by Gordon Korman
AR Level 5.1, 9 points
Imagine coming out of a coma and learning you were the most hated, feared, and worshipped person at school. Chase Ambrose fell off a roof, and when he woke up, he’s horrified to learn that he, the star quarterback, used to beat people up, break the law, steal, tease, and it got so bad, one kid even moved to a boarding school. Chase, who had a serious head injury, now wants to change his life. He enjoys spending time with the elderly in a retirement home, and makes friends with an old war hero. He joins the video club, despite his former friends making fun of him and his new friends. Chase is put into several situations that prove while he has changed, he is still not perfect. He is, however, taking advantage of his second chance, as though he has gotten a “restart” in life.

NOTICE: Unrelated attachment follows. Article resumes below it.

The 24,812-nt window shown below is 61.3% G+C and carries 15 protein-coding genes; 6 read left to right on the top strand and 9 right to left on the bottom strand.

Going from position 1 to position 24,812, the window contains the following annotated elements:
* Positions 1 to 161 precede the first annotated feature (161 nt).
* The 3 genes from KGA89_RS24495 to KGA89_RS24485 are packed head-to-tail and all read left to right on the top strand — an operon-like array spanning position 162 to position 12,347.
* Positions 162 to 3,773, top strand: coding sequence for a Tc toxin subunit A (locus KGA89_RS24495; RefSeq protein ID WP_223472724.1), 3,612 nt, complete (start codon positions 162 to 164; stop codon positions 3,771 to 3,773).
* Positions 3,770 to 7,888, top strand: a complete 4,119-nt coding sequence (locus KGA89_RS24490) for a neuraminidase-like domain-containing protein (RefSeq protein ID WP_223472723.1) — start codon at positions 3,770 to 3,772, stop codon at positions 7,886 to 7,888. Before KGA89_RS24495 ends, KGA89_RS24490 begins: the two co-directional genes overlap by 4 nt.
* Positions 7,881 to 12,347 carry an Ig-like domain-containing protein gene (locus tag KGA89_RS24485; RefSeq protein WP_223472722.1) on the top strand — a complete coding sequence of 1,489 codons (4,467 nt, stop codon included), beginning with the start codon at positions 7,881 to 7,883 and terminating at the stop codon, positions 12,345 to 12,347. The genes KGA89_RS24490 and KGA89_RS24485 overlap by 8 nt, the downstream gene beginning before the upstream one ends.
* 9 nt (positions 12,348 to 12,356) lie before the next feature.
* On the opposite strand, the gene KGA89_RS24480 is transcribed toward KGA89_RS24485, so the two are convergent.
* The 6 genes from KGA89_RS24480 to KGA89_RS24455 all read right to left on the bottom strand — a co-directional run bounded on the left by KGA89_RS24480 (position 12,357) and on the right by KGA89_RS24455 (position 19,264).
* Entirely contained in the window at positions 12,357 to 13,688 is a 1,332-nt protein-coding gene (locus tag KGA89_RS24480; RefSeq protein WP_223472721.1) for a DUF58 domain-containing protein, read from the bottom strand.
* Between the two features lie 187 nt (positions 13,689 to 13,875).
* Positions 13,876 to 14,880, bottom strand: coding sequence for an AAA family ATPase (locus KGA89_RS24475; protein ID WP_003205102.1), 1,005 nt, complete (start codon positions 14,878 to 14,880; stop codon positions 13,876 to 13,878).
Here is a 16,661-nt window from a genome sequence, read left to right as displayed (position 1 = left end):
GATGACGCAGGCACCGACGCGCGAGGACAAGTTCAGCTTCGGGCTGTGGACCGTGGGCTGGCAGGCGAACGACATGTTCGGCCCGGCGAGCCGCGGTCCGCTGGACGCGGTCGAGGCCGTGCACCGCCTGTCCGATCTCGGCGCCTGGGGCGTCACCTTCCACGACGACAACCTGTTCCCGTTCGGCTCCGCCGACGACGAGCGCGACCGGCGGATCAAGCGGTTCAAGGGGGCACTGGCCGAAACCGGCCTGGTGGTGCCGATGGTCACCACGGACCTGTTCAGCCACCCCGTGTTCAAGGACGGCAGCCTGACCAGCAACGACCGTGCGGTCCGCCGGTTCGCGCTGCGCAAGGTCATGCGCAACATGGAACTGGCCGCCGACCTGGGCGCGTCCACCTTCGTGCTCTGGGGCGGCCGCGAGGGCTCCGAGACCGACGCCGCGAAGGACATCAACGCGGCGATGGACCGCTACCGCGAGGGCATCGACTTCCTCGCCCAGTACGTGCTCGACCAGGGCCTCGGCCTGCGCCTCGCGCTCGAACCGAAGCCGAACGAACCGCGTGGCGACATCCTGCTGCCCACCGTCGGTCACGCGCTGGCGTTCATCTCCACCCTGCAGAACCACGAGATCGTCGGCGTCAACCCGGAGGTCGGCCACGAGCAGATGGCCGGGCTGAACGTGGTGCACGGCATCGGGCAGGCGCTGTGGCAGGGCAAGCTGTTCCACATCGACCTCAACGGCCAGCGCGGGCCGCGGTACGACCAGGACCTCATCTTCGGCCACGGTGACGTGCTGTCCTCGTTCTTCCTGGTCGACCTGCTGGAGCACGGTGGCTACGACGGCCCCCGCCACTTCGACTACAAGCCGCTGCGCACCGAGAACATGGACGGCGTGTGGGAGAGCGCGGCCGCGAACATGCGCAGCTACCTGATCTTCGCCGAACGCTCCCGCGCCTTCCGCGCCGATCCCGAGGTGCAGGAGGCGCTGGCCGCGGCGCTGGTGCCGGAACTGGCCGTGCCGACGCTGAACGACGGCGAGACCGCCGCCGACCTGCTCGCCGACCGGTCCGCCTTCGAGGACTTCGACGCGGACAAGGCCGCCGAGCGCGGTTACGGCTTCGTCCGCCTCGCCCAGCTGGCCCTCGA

What I liked about this book was that it was told from multiple perspectives, but it didn’t repeat the same situations. For example, if something happened through Chase’s perspective, the story picked up from someone else’s POV after that situation. There was no overlap in narration. I, as an adult, felt for Chase’s character, so I’m sure that students will also be able to relate to either being bullied or the remorse of being the bully themselves. I think it has a good message.
What I didn’t like about this book was that his friends didn’t get what was coming to them. It bothered me that his friends were so awful, yet Chase kept his mouth shut and didn’t let them get what was coming to them. It was kind of hard to believe that 13 year olds could be that evil without getting themselves into more trouble that they did. Surely kids with that kind of record get caught. That may be my thinking as a teacher and an adult. I’m sure it’s more believable to child readers.
Book 16 of summer 2017!